1. The Maratha quota case decided by the Supreme Court in May is one more missed opportunity by both – the state and the court – to acknowledge the growing socio-economic differentiation within the dominant castes, something the leaders of these castes do not recognise either, writes Christophe Jaffrelot in Indian Express.
  2. The recent amendments to the pension rules for officials who are working or have worked in intelligence organisations – which entails them getting prior clearance from the current heads of their former organisations before publishing any material that falls within the domain of the organisation – are flawed. They obliterate the distinction between serving and retired officials, misconstrue the idea of domain knowledge, and are selective in their application, argues Vivek Katju in Hindustan Times.
  3. The Central government’s recent tussle with West Bengal over the decision to place the services of the chief secretary of the state with the Government of India has stirred a political hornet’s nest. Beyond the din, the Centre’s decision raises some very troubling legal questions that appear to strike at the foundations of cooperative federalism, writes Srishti Agnihotri in The Wire.
  4. India had outgrown Bangladesh overall since 1980, but its growth has been less even, and looks to be hitting a serious slump in recent years. Pakistan is mostly stagnant, languishing in poverty. But Bangladesh has that smooth, even curve in its growth, says Noah Smith in this analysis of Bangladesh’s extraordinary economic story.
  5. India’s waning democratic credentials and its desire to see diplomacy towards its smaller neighbours through the narrow prism of security has seen its influence wane in South Asia. China meanwhile has muscled in. The repercussions will be felt in the future, writes Sushant Singh in The India Forum.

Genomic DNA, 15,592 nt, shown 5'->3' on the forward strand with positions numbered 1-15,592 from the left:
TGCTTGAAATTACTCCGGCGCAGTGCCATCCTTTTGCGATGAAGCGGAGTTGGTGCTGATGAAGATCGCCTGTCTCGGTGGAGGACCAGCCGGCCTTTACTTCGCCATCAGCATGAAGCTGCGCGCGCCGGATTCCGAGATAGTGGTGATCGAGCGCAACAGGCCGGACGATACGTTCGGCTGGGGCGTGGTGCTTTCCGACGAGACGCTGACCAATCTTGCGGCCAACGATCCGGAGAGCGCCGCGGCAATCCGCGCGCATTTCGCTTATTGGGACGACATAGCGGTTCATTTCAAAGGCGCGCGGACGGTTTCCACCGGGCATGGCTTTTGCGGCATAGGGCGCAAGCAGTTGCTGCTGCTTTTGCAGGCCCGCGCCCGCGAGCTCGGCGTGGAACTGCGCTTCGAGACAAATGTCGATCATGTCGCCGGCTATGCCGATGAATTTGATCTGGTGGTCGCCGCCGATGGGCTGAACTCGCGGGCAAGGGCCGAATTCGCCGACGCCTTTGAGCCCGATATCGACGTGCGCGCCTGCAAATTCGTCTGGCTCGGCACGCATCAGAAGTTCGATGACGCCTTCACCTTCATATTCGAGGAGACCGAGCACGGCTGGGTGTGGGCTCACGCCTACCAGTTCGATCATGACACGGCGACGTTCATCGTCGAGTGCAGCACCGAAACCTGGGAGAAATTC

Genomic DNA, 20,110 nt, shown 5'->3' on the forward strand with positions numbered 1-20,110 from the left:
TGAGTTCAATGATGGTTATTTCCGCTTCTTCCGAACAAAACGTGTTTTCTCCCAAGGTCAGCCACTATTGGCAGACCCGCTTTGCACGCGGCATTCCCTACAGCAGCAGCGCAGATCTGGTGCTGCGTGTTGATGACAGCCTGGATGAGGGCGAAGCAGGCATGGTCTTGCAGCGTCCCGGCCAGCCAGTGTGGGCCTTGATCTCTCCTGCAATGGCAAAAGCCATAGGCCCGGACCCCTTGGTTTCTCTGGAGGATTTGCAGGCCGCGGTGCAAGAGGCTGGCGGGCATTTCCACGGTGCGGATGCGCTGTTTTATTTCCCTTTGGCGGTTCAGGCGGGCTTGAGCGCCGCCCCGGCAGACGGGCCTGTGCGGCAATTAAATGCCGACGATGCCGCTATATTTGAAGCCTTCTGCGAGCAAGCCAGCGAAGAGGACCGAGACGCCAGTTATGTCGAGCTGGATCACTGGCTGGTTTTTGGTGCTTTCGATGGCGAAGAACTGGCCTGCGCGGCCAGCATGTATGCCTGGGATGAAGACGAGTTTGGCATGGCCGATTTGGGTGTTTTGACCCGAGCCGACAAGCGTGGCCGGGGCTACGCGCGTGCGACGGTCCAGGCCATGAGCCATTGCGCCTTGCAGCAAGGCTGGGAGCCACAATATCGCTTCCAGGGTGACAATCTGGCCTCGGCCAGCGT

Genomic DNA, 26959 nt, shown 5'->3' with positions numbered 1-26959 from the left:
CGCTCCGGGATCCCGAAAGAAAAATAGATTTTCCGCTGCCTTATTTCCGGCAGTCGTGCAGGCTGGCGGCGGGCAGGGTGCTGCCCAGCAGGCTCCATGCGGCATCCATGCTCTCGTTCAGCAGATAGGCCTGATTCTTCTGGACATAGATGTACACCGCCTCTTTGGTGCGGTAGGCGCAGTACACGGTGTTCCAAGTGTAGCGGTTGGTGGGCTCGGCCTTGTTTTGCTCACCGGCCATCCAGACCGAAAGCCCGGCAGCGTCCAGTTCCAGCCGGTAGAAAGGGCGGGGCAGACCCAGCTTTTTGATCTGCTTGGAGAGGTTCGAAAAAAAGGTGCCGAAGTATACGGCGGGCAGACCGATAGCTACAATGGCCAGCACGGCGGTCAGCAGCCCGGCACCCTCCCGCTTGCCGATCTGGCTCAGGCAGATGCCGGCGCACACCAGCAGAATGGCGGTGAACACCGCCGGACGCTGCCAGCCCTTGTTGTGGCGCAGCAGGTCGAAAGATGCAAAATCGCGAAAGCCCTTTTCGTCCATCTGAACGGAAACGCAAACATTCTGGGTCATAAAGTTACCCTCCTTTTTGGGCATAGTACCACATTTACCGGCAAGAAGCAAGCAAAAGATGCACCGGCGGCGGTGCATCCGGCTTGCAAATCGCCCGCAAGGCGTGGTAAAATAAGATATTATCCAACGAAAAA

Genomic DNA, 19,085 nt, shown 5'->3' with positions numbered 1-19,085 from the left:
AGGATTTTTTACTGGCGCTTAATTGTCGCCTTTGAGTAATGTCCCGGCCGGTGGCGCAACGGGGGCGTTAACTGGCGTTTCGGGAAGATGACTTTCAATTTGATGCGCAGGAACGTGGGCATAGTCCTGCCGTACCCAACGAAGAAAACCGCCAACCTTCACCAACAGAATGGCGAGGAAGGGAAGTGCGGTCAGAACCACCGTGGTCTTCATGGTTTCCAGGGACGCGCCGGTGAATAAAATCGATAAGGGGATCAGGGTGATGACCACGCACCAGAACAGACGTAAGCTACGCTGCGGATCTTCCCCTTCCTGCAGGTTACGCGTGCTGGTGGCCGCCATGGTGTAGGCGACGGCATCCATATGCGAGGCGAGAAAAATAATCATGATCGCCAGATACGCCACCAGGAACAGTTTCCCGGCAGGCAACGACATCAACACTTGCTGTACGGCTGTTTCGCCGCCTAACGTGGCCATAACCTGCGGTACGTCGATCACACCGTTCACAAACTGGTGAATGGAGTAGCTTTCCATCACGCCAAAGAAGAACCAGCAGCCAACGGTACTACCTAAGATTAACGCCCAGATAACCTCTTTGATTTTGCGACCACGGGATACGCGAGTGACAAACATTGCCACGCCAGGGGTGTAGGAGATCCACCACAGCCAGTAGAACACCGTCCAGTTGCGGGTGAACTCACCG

6. In this tribute in The Leaflet, veteran communist leader Mythily Sivaraman’s daughter Kalpana recalls how it was growing up in a communist household, and how she had always seen her mother typing, reading, writing, making notes, on the phone, organising meetings, arguing with friends or giving interviews at home.
  7. By banning Tiananmen vigils in Hong Kong, China is trying to rewrite history by widening its attack on the legacy of 1989 – and criminalising a new generation of activists, argues Louisa Lim in Guardian.
  8. What does the government’s endorsement of Baba Ramdev, who has peddled unscientific theories and defamed the medical and scientific community, really mean to the society? It is a signal to the Hindu savarna constituency that the dispensation is suitably equipped to defend an indefensible social order, says Alok Rai in Indian Express.
  9. Throughout 2020, the notion that the novel coronavirus leaked from a lab in Wuhan in China was off-limits. Those who dared to push for transparency includes an Indian who goes by the name ‘The Seeker’ on Twitter, as the Newsweek reported. Using classified documents and interviews with officials in the United States, Katherine Eban reports in Vanity Fair on how the lab-leak theory has now gained traction.
  10. With relatively few words, Naomi Osaka said a lot as she bowed out of the French Open on her terms following a controversy over her decision to not participate in press conferences to protect her mental health, reflecting the growing empowerment of athletes, writes Kurt Streeter in New York Times.